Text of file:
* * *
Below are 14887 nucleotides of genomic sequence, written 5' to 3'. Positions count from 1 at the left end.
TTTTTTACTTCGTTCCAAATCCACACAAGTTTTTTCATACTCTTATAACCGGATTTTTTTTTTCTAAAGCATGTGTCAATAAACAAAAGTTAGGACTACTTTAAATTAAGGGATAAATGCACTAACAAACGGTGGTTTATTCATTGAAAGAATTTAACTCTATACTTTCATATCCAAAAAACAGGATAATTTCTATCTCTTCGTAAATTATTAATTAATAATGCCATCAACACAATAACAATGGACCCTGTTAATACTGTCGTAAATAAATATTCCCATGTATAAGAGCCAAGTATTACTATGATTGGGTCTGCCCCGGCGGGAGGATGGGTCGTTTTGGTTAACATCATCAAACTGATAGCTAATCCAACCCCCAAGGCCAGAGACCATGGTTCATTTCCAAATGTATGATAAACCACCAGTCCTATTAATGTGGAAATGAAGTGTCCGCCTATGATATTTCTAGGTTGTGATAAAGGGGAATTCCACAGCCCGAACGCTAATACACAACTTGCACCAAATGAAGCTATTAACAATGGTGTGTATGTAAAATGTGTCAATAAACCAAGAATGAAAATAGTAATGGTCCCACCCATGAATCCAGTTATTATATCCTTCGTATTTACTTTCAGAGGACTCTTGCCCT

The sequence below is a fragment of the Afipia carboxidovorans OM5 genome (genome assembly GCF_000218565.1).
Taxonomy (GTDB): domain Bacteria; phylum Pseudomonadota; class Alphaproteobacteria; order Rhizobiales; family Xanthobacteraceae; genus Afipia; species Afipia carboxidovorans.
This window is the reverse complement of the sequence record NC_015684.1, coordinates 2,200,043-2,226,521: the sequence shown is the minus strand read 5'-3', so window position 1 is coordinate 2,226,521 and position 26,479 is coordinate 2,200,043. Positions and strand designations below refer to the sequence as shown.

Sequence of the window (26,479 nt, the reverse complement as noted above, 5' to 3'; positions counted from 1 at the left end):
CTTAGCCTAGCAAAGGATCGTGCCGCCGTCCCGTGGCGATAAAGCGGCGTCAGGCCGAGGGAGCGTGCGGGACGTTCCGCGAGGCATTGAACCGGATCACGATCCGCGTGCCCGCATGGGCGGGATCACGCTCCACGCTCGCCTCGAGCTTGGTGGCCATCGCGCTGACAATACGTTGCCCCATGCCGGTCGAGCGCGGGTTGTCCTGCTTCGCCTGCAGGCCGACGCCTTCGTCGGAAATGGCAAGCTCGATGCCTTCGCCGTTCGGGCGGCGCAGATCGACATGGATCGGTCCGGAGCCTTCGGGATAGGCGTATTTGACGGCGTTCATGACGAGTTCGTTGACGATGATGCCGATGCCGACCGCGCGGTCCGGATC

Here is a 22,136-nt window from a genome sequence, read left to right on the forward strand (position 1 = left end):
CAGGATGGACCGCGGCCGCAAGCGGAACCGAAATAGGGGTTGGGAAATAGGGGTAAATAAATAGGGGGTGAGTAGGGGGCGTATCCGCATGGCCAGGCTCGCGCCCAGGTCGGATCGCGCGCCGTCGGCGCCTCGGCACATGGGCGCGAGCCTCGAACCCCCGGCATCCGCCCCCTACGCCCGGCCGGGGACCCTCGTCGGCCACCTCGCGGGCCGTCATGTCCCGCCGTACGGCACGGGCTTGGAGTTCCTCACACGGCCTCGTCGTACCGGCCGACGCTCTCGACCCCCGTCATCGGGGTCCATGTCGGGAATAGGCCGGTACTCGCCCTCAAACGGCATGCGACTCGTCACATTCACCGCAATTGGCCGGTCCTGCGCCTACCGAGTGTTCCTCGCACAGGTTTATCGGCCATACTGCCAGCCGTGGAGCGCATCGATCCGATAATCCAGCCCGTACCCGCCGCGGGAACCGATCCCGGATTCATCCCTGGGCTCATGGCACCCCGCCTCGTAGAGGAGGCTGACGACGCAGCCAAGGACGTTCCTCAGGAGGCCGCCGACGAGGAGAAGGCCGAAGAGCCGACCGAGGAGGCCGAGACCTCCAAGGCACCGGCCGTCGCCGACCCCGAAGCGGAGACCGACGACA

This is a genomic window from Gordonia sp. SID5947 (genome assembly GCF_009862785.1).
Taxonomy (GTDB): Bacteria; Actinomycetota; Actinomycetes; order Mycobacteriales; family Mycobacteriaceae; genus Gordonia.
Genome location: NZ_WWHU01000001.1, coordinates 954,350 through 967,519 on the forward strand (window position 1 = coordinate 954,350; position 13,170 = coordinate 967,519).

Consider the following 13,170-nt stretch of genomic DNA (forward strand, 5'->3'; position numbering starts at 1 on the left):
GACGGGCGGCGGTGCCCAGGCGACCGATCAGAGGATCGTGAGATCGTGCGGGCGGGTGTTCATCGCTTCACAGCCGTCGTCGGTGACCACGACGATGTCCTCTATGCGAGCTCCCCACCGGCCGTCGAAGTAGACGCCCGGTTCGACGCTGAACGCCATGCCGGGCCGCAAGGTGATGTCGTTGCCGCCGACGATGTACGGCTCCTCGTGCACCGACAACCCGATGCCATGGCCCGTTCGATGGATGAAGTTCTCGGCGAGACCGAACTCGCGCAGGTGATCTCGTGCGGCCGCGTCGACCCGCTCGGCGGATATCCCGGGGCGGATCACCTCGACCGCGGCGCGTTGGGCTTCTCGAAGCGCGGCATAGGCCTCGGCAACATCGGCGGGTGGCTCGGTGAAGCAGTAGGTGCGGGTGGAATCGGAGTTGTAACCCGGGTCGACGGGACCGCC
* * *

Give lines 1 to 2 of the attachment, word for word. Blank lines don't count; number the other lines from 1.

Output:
Below are 14887 nucleotides of genomic sequence, written 5' to 3'. Positions count from 1 at the left end.
TTTTTTACTTCGTTCCAAATCCACACAAGTTTTTTCATACTCTTATAACCGGATTTTTTTTTTCTAAAGCATGTGTCAATAAACAAAAGTTAGGACTACTTTAAATTAAGGGATAAATGCACTAACAAACGGTGGTTTATTCATTGAAAGAATTTAACTCTATACTTTCATATCCAAAAAACAGGATAATTTCTATCTCTTCGTAAATTATTAATTAATAATGCCATCAACACAATAACAATGGACCCTGTTAATACTGTCGTAAATAAATATTCCCATGTATAAGAGCCAAGTATTACTATGATTGGGTCTGCCCCGGCGGGAGGATGGGTCGTTTTGGTTAACATCATCAAACTGATAGCTAATCCAACCCCCAAGGCCAGAGACCATGGTTCATTTCCAAATGTATGATAAACCACCAGTCCTATTAATGTGGAAATGAAGTGTCCGCCTATGATATTTCTAGGTTGTGATAAAGGGGAATTCCACAGCCCGAACGCTAATACACAACTTGCACCAAATGAAGCTATTAACAATGGTGTGTATGTAAAATGTGTCAATAAACCAAGAATGAAAATAGTAATGGTCCCACCCATGAATCCAGTTATTATATCCTTCGTATTTACTTTCAGAGGACTCTTGCCCT